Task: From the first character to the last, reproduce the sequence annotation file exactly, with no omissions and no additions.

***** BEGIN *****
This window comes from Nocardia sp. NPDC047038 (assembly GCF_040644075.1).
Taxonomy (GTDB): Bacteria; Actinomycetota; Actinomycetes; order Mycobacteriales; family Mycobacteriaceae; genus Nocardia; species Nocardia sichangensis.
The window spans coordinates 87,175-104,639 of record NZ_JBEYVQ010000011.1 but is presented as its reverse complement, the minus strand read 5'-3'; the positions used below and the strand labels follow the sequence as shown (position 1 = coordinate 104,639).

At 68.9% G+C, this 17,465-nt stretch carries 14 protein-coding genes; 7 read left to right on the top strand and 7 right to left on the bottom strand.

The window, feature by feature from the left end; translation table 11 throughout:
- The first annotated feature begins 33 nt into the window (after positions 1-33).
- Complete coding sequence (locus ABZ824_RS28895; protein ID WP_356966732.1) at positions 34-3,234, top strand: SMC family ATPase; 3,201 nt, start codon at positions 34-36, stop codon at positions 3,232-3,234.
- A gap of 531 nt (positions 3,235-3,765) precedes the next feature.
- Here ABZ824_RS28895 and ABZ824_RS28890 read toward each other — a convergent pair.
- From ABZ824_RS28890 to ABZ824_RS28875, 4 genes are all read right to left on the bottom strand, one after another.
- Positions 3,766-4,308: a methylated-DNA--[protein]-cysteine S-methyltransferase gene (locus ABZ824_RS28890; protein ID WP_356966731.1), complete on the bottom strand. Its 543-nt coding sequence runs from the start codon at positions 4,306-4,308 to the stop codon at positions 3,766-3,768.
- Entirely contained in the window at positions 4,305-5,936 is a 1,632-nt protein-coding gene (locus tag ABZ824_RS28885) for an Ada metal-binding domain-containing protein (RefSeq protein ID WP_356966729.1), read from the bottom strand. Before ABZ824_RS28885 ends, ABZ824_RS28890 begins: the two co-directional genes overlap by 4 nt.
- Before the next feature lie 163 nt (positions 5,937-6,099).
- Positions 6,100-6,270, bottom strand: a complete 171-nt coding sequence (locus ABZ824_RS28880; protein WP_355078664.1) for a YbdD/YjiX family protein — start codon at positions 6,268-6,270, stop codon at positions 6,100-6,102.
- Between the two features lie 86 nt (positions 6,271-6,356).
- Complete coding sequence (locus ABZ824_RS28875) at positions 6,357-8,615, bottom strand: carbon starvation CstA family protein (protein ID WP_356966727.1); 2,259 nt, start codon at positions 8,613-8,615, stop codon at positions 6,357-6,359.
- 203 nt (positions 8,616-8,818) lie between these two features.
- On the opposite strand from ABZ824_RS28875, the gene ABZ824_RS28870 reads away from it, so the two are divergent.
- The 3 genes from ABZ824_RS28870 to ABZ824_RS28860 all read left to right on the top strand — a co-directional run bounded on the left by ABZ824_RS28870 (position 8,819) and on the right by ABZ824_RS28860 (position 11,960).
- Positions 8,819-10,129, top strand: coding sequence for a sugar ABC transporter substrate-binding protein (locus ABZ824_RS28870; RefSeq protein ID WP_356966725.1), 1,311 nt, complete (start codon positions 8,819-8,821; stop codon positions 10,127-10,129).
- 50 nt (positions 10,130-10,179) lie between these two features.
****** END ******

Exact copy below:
This window comes from Nocardia sp. NPDC047038 (assembly GCF_040644075.1).
Taxonomy (GTDB): Bacteria; Actinomycetota; Actinomycetes; order Mycobacteriales; family Mycobacteriaceae; genus Nocardia; species Nocardia sichangensis.
The window spans coordinates 87,175-104,639 of record NZ_JBEYVQ010000011.1 but is presented as its reverse complement, the minus strand read 5'-3'; the positions used below and the strand labels follow the sequence as shown (position 1 = coordinate 104,639).

At 68.9% G+C, this 17,465-nt stretch carries 14 protein-coding genes; 7 read left to right on the top strand and 7 right to left on the bottom strand.

The window, feature by feature from the left end; translation table 11 throughout:
- The first annotated feature begins 33 nt into the window (after positions 1-33).
- Complete coding sequence (locus ABZ824_RS28895; protein ID WP_356966732.1) at positions 34-3,234, top strand: SMC family ATPase; 3,201 nt, start codon at positions 34-36, stop codon at positions 3,232-3,234.
- A gap of 531 nt (positions 3,235-3,765) precedes the next feature.
- Here ABZ824_RS28895 and ABZ824_RS28890 read toward each other — a convergent pair.
- From ABZ824_RS28890 to ABZ824_RS28875, 4 genes are all read right to left on the bottom strand, one after another.
- Positions 3,766-4,308: a methylated-DNA--[protein]-cysteine S-methyltransferase gene (locus ABZ824_RS28890; protein ID WP_356966731.1), complete on the bottom strand. Its 543-nt coding sequence runs from the start codon at positions 4,306-4,308 to the stop codon at positions 3,766-3,768.
- Entirely contained in the window at positions 4,305-5,936 is a 1,632-nt protein-coding gene (locus tag ABZ824_RS28885) for an Ada metal-binding domain-containing protein (RefSeq protein ID WP_356966729.1), read from the bottom strand. Before ABZ824_RS28885 ends, ABZ824_RS28890 begins: the two co-directional genes overlap by 4 nt.
- Before the next feature lie 163 nt (positions 5,937-6,099).
- Positions 6,100-6,270, bottom strand: a complete 171-nt coding sequence (locus ABZ824_RS28880; protein WP_355078664.1) for a YbdD/YjiX family protein — start codon at positions 6,268-6,270, stop codon at positions 6,100-6,102.
- Between the two features lie 86 nt (positions 6,271-6,356).
- Complete coding sequence (locus ABZ824_RS28875) at positions 6,357-8,615, bottom strand: carbon starvation CstA family protein (protein ID WP_356966727.1); 2,259 nt, start codon at positions 8,613-8,615, stop codon at positions 6,357-6,359.
- 203 nt (positions 8,616-8,818) lie between these two features.
- On the opposite strand from ABZ824_RS28875, the gene ABZ824_RS28870 reads away from it, so the two are divergent.
- The 3 genes from ABZ824_RS28870 to ABZ824_RS28860 all read left to right on the top strand — a co-directional run bounded on the left by ABZ824_RS28870 (position 8,819) and on the right by ABZ824_RS28860 (position 11,960).
- Positions 8,819-10,129, top strand: coding sequence for a sugar ABC transporter substrate-binding protein (locus ABZ824_RS28870; RefSeq protein ID WP_356966725.1), 1,311 nt, complete (start codon positions 8,819-8,821; stop codon positions 10,127-10,129).
- 50 nt (positions 10,130-10,179) lie between these two features.